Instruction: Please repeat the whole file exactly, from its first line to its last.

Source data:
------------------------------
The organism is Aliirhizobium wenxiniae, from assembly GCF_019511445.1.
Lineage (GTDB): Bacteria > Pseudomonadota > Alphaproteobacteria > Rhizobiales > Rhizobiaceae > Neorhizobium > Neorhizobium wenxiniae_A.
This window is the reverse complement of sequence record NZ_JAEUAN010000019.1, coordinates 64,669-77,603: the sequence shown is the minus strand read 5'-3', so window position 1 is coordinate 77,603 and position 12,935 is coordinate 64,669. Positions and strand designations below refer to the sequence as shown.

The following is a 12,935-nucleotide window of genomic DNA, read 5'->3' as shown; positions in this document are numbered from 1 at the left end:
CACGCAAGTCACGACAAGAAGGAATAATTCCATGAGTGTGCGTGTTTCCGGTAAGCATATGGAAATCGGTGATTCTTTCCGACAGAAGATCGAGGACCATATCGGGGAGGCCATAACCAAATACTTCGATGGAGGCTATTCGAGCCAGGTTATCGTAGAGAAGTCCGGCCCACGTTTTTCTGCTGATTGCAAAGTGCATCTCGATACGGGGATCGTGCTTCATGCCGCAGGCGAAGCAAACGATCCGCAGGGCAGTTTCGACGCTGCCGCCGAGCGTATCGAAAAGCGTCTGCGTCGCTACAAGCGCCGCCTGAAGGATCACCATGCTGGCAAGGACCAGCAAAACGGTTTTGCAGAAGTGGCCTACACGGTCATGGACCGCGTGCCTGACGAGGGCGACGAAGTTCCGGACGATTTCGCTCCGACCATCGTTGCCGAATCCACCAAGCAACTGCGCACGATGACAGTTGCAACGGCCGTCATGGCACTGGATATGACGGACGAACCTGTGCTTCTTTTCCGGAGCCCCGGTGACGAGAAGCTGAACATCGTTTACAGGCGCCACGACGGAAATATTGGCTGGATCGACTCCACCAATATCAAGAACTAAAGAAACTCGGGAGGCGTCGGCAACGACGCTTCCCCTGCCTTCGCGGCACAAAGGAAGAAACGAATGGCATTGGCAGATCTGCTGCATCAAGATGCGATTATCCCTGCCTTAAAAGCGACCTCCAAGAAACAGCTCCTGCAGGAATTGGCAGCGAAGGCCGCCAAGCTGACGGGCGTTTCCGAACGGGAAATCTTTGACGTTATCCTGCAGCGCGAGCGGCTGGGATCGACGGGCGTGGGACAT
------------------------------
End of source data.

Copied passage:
The organism is Aliirhizobium wenxiniae, from assembly GCF_019511445.1.
Lineage (GTDB): Bacteria > Pseudomonadota > Alphaproteobacteria > Rhizobiales > Rhizobiaceae > Neorhizobium > Neorhizobium wenxiniae_A.
This window is the reverse complement of sequence record NZ_JAEUAN010000019.1, coordinates 64,669-77,603: the sequence shown is the minus strand read 5'-3', so window position 1 is coordinate 77,603 and position 12,935 is coordinate 64,669. Positions and strand designations below refer to the sequence as shown.

The following is a 12,935-nucleotide window of genomic DNA, read 5'->3' as shown; positions in this document are numbered from 1 at the left end:
CACGCAAGTCACGACAAGAAGGAATAATTCCATGAGTGTGCGTGTTTCCGGTAAGCATATGGAAATCGGTGATTCTTTCCGACAGAAGATCGAGGACCATATCGGGGAGGCCATAACCAAATACTTCGATGGAGGCTATTCGAGCCAGGTTATCGTAGAGAAGTCCGGCCCACGTTTTTCTGCTGATTGCAAAGTGCATCTCGATACGGGGATCGTGCTTCATGCCGCAGGCGAAGCAAACGATCCGCAGGGCAGTTTCGACGCTGCCGCCGAGCGTATCGAAAAGCGTCTGCGTCGCTACAAGCGCCGCCTGAAGGATCACCATGCTGGCAAGGACCAGCAAAACGGTTTTGCAGAAGTGGCCTACACGGTCATGGACCGCGTGCCTGACGAGGGCGACGAAGTTCCGGACGATTTCGCTCCGACCATCGTTGCCGAATCCACCAAGCAACTGCGCACGATGACAGTTGCAACGGCCGTCATGGCACTGGATATGACGGACGAACCTGTGCTTCTTTTCCGGAGCCCCGGTGACGAGAAGCTGAACATCGTTTACAGGCGCCACGACGGAAATATTGGCTGGATCGACTCCACCAATATCAAGAACTAAAGAAACTCGGGAGGCGTCGGCAACGACGCTTCCCCTGCCTTCGCGGCACAAAGGAAGAAACGAATGGCATTGGCAGATCTGCTGCATCAAGATGCGATTATCCCTGCCTTAAAAGCGACCTCCAAGAAACAGCTCCTGCAGGAATTGGCAGCGAAGGCCGCCAAGCTGACGGGCGTTTCCGAACGGGAAATCTTTGACGTTATCCTGCAGCGCGAGCGGCTGGGATCGACGGGCGTGGGACAT